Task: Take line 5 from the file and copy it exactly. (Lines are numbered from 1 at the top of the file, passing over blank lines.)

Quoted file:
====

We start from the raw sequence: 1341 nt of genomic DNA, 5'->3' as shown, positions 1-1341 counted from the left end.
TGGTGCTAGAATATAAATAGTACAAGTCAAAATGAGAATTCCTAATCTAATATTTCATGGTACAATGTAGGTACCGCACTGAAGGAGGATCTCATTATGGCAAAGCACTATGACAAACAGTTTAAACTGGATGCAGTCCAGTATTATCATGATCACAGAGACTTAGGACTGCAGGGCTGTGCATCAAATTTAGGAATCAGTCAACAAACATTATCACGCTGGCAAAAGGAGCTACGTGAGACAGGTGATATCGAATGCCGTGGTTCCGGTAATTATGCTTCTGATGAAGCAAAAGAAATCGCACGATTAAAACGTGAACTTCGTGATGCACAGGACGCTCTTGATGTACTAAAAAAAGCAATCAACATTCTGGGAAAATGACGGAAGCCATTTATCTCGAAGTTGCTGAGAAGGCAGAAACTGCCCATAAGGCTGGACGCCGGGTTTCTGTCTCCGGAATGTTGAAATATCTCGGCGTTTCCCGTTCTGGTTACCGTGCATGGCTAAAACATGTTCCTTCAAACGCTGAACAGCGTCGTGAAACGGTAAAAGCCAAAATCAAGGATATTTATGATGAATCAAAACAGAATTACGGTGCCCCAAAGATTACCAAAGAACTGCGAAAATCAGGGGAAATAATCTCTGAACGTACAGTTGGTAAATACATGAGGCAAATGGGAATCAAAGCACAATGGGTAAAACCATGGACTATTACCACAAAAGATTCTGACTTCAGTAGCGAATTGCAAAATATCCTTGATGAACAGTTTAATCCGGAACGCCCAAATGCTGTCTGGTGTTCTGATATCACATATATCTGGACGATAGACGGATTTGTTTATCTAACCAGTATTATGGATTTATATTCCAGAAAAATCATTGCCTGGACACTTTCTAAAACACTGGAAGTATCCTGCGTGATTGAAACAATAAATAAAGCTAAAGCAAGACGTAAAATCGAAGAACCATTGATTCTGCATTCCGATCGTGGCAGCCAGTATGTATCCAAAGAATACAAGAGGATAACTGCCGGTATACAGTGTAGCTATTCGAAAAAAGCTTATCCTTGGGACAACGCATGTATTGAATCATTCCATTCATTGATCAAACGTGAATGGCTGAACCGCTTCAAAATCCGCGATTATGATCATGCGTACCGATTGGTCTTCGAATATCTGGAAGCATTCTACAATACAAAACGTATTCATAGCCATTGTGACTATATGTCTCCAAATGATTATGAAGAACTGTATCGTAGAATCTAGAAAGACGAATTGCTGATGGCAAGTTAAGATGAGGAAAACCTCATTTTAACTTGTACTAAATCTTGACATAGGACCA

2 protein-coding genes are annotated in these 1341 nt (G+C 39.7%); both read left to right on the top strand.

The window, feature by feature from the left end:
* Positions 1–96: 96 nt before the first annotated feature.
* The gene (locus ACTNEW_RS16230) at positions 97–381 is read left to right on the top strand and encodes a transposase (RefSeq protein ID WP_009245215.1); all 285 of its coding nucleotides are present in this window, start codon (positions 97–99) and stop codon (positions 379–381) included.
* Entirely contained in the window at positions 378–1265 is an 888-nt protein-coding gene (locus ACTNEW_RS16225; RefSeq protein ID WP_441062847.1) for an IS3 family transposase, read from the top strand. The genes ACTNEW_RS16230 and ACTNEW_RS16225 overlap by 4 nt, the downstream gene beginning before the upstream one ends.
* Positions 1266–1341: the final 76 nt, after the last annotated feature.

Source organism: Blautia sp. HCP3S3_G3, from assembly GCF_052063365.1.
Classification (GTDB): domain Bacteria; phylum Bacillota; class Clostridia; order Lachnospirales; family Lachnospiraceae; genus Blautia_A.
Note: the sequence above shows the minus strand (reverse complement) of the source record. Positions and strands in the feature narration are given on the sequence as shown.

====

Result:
* Positions 1–96: 96 nt before the first annotated feature.